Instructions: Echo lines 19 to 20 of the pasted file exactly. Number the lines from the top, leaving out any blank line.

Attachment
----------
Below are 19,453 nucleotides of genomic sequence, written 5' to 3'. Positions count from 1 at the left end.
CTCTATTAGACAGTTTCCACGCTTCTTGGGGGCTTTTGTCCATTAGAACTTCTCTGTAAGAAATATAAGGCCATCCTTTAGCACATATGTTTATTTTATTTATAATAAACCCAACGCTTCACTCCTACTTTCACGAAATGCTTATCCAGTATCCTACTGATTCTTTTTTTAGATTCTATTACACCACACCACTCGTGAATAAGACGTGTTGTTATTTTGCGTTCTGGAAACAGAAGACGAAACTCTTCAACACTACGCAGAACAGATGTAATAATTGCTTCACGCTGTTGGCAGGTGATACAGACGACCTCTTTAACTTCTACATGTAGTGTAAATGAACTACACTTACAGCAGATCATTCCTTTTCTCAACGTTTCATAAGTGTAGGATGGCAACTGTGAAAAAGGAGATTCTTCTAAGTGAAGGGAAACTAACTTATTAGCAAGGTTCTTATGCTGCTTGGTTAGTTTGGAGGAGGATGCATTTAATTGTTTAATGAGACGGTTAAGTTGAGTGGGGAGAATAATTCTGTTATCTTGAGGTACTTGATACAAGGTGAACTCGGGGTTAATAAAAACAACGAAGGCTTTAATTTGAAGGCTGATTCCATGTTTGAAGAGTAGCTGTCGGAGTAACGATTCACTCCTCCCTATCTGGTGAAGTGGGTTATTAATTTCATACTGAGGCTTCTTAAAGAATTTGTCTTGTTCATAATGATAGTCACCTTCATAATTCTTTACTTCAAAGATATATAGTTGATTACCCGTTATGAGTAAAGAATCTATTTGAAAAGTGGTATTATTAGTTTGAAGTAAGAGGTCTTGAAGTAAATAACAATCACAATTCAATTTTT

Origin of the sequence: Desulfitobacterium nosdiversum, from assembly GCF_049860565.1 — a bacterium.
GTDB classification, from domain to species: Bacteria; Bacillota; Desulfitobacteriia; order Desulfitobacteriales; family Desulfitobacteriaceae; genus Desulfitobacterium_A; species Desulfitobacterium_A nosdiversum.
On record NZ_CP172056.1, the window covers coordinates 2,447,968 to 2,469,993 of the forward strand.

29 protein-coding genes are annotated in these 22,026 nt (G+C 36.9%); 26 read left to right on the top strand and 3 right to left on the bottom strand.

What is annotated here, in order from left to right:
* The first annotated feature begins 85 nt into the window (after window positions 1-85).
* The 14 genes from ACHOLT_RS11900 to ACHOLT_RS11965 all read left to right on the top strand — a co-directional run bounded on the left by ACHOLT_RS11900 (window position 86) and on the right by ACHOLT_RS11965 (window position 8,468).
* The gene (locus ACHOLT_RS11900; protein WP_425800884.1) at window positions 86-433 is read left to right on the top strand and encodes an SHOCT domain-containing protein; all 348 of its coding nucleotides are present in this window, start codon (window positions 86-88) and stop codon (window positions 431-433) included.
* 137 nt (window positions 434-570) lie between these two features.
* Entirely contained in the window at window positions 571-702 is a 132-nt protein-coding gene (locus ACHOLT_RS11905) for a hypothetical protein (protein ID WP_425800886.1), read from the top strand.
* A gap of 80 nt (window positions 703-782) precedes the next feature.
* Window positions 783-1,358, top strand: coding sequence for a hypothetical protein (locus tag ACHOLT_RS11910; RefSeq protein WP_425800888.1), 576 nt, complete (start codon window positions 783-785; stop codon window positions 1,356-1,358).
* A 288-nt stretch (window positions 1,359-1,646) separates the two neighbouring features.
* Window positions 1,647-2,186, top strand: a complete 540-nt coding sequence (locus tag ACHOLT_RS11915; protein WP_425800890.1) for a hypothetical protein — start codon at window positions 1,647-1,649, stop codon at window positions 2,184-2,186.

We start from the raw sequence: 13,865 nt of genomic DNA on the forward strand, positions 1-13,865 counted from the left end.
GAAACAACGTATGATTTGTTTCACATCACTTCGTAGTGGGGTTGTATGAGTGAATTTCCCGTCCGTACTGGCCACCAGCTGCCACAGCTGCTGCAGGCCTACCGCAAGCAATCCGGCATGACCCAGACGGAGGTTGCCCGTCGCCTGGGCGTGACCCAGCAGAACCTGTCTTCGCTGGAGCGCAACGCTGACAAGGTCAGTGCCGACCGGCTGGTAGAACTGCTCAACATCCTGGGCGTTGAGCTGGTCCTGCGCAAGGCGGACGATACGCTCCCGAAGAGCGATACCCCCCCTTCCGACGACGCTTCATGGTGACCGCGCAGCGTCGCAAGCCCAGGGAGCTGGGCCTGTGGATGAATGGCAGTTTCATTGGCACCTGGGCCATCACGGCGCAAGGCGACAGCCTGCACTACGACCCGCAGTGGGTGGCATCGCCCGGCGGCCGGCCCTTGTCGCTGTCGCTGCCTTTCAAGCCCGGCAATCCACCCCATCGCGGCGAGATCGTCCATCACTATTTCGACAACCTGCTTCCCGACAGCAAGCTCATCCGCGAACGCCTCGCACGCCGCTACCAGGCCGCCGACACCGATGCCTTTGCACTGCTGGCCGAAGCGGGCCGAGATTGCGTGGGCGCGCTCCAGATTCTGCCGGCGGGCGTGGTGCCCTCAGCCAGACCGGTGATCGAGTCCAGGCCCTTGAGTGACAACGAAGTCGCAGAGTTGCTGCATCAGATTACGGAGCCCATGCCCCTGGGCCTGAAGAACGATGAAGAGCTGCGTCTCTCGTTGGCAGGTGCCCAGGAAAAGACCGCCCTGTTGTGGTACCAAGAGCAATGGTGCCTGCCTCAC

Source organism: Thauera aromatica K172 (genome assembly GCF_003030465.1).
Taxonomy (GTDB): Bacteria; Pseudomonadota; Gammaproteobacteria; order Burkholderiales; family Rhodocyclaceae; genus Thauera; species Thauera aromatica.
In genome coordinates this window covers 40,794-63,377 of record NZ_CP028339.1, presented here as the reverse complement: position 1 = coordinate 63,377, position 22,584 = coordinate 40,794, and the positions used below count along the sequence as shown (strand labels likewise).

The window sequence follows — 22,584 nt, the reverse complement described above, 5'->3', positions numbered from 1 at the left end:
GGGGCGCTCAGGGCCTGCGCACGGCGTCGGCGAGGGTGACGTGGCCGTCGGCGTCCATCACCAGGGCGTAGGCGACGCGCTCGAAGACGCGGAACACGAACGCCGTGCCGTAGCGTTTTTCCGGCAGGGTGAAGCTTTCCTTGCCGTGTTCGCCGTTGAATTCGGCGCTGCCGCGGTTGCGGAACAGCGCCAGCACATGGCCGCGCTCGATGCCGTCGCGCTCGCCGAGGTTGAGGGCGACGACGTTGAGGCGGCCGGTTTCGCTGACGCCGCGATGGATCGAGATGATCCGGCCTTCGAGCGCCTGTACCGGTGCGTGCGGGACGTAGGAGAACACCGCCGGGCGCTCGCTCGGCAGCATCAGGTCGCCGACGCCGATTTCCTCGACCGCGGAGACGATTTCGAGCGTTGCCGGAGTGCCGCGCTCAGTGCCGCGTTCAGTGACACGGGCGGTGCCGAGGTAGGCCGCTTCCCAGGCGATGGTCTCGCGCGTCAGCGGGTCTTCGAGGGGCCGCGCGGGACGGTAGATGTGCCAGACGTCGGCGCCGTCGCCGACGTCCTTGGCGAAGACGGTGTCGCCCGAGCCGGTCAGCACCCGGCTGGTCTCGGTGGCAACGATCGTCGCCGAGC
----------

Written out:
Source organism: Thauera aromatica K172 (genome assembly GCF_003030465.1).
Taxonomy (GTDB): Bacteria; Pseudomonadota; Gammaproteobacteria; order Burkholderiales; family Rhodocyclaceae; genus Thauera; species Thauera aromatica.